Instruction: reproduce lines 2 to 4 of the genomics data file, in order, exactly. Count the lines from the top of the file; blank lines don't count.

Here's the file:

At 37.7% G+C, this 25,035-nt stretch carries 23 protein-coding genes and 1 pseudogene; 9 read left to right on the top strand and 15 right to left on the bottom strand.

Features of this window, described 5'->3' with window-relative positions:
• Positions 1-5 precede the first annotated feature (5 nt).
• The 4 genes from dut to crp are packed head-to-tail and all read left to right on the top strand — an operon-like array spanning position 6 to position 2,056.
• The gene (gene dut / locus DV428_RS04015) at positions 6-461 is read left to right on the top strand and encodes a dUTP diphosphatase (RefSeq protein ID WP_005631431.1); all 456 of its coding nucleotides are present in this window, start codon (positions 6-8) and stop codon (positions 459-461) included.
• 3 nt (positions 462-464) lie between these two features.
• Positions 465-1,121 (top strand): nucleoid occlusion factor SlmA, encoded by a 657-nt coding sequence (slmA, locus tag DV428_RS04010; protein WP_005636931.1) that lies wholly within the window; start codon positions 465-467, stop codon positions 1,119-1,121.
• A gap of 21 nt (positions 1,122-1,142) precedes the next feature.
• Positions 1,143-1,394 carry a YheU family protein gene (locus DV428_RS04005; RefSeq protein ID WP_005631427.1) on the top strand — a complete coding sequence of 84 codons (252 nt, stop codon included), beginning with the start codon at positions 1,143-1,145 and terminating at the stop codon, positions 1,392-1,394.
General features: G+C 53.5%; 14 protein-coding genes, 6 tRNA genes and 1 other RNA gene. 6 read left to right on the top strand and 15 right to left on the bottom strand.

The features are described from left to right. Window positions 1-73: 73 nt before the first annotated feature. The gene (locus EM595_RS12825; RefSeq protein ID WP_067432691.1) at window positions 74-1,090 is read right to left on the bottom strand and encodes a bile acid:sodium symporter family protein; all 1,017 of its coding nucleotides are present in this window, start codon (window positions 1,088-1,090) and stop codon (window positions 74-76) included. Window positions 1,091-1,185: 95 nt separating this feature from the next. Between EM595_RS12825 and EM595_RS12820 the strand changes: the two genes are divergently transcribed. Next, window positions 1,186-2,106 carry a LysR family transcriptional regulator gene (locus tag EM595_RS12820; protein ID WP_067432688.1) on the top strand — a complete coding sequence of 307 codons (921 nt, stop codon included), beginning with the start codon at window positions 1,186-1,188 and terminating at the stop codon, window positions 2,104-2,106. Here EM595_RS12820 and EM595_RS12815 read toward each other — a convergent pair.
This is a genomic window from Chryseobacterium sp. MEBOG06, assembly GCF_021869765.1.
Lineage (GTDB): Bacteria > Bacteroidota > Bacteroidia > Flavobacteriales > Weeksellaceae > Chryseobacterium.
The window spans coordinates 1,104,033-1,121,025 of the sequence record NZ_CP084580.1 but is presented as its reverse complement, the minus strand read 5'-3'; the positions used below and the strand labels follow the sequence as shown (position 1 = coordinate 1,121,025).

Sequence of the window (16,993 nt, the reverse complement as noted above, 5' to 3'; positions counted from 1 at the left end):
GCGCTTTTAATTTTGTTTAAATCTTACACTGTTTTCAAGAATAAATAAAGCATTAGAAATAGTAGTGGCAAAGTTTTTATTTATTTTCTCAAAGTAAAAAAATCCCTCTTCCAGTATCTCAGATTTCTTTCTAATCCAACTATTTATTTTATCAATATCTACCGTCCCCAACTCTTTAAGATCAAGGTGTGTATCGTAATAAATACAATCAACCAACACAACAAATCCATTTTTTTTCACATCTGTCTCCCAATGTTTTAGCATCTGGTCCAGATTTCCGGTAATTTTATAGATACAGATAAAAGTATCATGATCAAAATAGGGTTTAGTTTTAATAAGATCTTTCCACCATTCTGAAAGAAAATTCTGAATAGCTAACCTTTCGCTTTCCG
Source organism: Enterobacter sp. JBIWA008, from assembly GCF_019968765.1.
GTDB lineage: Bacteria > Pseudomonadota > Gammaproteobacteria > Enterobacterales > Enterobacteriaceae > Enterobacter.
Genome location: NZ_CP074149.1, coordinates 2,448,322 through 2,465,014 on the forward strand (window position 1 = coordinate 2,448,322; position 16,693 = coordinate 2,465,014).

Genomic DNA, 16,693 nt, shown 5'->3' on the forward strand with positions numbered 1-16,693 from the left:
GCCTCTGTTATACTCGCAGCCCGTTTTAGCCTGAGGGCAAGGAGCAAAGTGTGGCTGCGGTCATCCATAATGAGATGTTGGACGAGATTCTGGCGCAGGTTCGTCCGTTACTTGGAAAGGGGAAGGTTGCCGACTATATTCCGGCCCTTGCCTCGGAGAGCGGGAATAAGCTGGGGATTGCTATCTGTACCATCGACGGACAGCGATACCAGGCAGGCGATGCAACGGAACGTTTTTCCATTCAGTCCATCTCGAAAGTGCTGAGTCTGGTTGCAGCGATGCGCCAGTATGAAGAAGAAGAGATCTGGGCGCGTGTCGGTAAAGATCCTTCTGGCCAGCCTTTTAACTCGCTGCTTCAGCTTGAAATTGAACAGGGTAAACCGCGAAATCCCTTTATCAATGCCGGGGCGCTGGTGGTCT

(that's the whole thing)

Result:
Features of this window, described 5'->3' with window-relative positions:
• Positions 1-5 precede the first annotated feature (5 nt).
• The 4 genes from dut to crp are packed head-to-tail and all read left to right on the top strand — an operon-like array spanning position 6 to position 2,056.